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For more than a decade, engineers have been fretting that they are running out of tricks for continuing to shrink silicon transistors. Intel’s latest chips have transistors with features as small as 14 nanometers, but it is unclear how the industry can keep scaling down silicon transistors much further or what might replace them.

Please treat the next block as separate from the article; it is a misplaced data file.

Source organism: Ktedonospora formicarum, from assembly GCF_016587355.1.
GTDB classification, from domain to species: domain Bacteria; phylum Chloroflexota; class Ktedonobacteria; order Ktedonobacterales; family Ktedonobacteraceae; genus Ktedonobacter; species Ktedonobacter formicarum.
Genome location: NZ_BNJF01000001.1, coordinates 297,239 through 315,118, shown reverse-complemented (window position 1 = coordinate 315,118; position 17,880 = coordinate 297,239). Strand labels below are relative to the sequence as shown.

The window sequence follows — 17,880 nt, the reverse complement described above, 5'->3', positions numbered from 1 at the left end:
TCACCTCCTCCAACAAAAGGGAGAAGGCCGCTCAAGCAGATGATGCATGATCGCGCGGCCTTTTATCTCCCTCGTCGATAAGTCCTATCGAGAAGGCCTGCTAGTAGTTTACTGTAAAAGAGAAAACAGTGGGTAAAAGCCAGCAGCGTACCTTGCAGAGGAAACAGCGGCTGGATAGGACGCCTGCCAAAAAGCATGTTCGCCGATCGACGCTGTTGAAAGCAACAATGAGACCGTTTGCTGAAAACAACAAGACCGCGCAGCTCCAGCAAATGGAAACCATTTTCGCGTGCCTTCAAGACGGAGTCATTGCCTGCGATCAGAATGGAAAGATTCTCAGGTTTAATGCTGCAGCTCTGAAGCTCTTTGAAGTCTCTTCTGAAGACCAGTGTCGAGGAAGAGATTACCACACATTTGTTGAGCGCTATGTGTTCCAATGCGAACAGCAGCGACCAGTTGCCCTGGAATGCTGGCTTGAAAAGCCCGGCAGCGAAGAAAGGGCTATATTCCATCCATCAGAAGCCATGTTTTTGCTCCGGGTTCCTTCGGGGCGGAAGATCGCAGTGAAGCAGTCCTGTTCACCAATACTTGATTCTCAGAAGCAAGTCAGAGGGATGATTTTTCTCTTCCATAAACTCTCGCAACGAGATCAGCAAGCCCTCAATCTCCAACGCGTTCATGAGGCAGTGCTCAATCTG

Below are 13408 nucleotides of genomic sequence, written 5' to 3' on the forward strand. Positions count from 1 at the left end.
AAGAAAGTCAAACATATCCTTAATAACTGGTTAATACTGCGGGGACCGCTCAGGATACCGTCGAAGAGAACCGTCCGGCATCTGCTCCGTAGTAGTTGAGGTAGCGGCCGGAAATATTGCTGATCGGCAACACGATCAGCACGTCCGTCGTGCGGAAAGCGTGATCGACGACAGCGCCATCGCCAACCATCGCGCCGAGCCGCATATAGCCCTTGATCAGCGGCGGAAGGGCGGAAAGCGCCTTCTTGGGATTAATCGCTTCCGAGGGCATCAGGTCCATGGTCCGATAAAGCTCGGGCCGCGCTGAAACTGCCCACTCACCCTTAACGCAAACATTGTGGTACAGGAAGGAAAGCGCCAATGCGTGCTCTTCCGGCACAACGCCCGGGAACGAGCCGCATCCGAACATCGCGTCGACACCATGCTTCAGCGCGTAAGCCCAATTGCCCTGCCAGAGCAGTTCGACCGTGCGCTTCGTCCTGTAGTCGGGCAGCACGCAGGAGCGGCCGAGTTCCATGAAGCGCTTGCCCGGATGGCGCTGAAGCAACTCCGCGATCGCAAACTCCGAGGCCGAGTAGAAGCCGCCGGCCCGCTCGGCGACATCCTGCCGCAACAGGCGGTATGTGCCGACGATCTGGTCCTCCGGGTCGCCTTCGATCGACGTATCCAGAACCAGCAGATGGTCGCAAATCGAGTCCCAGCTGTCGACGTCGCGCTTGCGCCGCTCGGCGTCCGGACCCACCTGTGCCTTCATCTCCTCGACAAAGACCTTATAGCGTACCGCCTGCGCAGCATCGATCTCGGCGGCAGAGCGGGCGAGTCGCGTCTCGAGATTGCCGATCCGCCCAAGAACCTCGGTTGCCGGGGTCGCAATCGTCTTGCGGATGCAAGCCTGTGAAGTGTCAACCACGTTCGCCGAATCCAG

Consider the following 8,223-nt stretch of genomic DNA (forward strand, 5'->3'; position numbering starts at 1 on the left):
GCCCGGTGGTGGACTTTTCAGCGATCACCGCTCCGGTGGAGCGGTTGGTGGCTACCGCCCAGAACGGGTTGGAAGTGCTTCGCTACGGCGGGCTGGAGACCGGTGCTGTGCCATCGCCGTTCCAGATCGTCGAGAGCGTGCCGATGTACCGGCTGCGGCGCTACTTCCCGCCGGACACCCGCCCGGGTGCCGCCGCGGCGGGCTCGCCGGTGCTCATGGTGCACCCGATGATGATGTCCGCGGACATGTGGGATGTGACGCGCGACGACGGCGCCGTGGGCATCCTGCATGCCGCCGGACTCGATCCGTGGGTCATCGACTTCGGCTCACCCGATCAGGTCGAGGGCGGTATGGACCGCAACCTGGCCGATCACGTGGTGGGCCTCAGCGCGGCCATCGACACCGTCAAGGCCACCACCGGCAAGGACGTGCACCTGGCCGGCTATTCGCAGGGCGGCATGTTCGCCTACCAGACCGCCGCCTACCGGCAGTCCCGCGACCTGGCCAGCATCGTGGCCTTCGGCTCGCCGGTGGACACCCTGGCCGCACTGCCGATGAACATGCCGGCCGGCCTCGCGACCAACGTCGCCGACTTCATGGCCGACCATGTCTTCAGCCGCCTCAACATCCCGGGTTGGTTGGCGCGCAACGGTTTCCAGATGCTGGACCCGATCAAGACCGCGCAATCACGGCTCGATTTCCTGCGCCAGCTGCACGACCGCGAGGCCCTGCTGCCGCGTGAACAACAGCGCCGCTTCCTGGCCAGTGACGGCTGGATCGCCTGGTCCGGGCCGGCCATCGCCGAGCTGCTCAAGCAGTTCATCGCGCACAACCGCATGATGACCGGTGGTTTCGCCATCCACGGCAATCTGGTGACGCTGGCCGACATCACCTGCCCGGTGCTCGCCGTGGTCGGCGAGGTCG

A project at IBM is now aiming to have transistors built using carbon nanotubes ready to take over from silicon transistors soon after 2020. According to the semiconductor industry’s roadmap, transistors at that point must have features as small as five nanometers to keep up with the continuous miniaturization of computer chips. “That’s where silicon scaling runs out of steam, and there really is nothing else,” says Wilfried Haensch, who leads the company’s nanotube project at the company’s T.J. Watson research center in Yorktown Heights, New York. Nanotubes are the only technology that looks capable of keeping the advance of computer power from slowing down, by offering a practical way to make both smaller and faster transistors, he says.

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